Vincent Gray has most cash left to spend before April primary

Mayor Vincent Gray. Hatchet File Photo
Mayor Vincent Gray. Hatchet File Photo
Mayor Vincent Gray has more than $710,000 in the three weeks before D.C.’s Democratic mayoral primary, which he will need to ward off recent allegations about illegal fundraising during his last election.

Gray has raised more than $1.1 million since launching his reelection bid in January. Gray spent $327,414 since the start of February, with expenditures that included $23,000 on a polling and mailing list.

The campaign finance reports were filed as Gray faced intense scrutiny Monday, when federal prosecutors alleged that he knew about the shadow campaign which helped finance his 2010 bid. Gray has repeatedly denied knowledge of the shadow campaign and said the allegations were false. Jeffrey Thompson, the businessman who funded the shadow campaign, pled guilty to two conspiracy accounts Monday after funneling more than $2 million in illicit campaign funds to Gray and others over a period of about four years.

Foggy Bottom’s Council member Jack Evans has $457,469 to spend before the primary and has consistently led the candidates in overall spending. He raked in $145,807 this period. Evan’s expenditures included about $6,830 a month on his 14th Street campaign headquarters.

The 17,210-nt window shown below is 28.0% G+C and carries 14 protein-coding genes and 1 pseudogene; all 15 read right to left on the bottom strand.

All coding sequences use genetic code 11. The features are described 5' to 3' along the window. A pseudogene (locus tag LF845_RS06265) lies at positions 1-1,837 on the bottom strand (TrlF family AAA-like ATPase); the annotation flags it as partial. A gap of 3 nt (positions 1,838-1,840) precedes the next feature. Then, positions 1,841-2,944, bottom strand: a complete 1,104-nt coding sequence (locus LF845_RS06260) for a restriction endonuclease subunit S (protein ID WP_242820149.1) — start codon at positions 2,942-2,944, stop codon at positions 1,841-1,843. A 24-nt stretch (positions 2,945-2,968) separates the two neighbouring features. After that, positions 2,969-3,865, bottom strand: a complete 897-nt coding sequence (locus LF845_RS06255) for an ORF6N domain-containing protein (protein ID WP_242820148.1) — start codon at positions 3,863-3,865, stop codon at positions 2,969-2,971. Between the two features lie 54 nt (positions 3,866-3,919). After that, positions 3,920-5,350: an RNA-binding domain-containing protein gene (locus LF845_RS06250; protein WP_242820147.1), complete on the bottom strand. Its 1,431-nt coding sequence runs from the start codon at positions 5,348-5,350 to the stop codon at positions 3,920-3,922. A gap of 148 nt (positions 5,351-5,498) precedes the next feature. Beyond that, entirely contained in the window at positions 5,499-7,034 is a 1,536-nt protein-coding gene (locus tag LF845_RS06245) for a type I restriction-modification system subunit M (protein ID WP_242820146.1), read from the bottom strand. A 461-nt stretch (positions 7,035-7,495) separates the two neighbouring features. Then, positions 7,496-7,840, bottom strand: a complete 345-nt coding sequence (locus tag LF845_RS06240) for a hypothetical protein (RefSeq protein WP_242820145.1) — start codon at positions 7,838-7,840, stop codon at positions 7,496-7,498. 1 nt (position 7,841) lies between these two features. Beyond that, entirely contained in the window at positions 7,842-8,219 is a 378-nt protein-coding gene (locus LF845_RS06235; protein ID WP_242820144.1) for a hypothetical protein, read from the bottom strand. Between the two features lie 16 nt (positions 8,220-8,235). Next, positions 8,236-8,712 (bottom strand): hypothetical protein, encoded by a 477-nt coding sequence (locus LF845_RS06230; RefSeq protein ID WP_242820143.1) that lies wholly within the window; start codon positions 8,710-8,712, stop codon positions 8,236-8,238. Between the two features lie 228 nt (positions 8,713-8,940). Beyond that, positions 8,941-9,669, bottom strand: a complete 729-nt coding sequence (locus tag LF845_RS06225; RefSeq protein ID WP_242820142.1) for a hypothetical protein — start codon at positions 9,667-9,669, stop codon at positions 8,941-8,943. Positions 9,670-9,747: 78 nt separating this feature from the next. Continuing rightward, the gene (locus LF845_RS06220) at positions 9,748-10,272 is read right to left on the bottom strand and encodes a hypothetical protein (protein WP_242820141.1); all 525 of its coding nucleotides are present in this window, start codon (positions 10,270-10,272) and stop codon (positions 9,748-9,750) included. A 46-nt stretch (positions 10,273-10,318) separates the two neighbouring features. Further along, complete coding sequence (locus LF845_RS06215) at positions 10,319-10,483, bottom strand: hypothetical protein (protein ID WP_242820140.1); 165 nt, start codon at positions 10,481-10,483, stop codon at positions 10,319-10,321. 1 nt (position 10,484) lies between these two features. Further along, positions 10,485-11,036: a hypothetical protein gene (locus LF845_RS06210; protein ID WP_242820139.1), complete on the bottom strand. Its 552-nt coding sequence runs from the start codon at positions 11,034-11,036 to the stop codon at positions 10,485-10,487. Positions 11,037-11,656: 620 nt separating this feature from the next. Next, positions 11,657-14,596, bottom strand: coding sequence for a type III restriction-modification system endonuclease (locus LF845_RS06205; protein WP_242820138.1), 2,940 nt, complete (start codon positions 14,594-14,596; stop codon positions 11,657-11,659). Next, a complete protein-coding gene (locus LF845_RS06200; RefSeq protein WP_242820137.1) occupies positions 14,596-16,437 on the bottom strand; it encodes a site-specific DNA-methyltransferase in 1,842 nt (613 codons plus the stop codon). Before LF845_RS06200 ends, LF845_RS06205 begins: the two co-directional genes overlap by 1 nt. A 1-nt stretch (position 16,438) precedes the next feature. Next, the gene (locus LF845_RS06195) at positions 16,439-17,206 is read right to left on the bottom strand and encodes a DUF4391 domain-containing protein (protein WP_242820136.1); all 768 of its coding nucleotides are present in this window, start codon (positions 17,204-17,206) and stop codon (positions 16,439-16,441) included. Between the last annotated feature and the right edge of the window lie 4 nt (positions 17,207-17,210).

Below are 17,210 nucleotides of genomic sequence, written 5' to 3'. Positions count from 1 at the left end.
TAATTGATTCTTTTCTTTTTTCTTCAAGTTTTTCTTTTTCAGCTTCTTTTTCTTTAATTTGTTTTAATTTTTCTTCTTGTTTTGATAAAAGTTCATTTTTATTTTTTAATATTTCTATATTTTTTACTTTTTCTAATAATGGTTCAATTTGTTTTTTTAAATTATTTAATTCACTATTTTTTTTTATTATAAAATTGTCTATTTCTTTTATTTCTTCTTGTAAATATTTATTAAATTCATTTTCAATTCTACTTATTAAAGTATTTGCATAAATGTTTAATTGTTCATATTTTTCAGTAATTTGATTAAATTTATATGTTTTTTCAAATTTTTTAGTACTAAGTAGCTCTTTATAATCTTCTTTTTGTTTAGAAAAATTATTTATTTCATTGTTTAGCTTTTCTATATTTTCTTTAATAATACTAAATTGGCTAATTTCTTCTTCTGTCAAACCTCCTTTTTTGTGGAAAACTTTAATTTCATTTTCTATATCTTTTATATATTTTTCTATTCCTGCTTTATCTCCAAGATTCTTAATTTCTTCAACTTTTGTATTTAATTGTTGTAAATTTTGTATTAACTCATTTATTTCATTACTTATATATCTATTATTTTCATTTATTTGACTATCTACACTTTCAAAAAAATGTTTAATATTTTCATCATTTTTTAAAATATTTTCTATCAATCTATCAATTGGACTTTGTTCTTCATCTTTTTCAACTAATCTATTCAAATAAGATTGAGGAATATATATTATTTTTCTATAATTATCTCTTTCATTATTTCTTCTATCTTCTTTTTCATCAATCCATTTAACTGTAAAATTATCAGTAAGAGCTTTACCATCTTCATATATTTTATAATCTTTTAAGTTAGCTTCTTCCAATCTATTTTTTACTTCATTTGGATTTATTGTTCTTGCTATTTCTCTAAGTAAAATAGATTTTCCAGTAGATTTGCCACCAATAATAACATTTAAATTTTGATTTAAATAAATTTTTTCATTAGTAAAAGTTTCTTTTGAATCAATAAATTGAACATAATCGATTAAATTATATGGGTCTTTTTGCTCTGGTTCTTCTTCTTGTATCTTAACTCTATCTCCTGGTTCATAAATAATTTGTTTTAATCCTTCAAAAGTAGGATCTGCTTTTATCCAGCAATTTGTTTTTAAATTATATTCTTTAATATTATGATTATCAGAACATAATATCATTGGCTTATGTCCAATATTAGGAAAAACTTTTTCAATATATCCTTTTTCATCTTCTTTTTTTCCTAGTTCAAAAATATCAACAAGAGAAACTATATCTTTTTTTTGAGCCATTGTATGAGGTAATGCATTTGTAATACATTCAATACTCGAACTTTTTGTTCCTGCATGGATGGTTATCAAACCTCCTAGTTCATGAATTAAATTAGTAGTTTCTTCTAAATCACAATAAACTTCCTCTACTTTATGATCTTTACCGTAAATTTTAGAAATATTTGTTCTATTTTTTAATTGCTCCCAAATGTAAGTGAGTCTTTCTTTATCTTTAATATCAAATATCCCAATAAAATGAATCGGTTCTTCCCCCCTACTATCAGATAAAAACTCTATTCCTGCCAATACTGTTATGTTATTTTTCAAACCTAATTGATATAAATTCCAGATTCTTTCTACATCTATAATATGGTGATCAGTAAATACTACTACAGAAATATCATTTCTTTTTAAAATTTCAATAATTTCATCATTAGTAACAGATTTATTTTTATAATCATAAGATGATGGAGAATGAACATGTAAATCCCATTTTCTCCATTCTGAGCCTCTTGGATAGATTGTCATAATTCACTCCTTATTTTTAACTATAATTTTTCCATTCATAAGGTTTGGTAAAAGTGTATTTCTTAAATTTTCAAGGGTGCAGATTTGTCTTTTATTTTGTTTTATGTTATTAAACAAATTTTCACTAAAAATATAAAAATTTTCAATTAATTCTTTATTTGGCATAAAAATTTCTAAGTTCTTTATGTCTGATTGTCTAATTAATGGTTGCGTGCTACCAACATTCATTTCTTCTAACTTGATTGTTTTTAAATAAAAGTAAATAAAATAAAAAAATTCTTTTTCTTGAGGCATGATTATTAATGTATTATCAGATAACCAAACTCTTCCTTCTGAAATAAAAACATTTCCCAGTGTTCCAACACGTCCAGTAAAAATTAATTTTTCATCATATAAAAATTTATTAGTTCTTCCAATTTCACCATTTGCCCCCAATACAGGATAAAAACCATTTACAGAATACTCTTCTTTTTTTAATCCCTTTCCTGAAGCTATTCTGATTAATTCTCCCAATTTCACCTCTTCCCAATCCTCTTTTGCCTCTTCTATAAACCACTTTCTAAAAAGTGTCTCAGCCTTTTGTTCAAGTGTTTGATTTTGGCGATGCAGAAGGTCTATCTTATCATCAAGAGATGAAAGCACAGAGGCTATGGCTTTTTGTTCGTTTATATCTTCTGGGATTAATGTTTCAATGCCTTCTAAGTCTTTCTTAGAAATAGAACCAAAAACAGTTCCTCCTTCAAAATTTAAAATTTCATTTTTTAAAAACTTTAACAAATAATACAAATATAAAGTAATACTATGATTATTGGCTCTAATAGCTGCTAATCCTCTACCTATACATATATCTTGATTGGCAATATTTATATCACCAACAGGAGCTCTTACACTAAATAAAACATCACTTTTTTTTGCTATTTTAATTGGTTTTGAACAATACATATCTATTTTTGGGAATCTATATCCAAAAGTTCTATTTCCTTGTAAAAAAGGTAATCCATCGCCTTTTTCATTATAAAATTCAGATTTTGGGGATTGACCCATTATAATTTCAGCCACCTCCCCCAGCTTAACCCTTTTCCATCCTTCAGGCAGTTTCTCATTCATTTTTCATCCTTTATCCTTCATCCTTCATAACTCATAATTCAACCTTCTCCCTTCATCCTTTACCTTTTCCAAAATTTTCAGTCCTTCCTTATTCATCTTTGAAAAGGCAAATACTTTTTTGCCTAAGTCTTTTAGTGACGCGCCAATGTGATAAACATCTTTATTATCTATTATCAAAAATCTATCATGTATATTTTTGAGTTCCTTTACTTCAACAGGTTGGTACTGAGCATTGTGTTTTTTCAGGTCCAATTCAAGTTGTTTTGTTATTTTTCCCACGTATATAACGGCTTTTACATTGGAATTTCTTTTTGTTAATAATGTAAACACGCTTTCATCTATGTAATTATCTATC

Council member Muriel Bowser, who recently nabbed The Washington Post’s endorsement, has $694,293 left in the bank and has raised about $1.3 million since jumping in the race last March.

Council member Tommy Wells, who has ran without accepting corporate contributions to his campaign, reported raising $57,771 and spent about $160,421 – the smallest amount of the major candidates.

Former State Department official Reta Jo Lewis raised $48,635 this period followed by Vincent Orange – the fourth Council member in the race – who raised $10,000. Busboys and Poets owner Andy Shallal’s campaign finance report was not available online as of Tuesday afternoon.

The candidates will spend the next three weeks attending debates and campaign events across the city before the April 1 primary.

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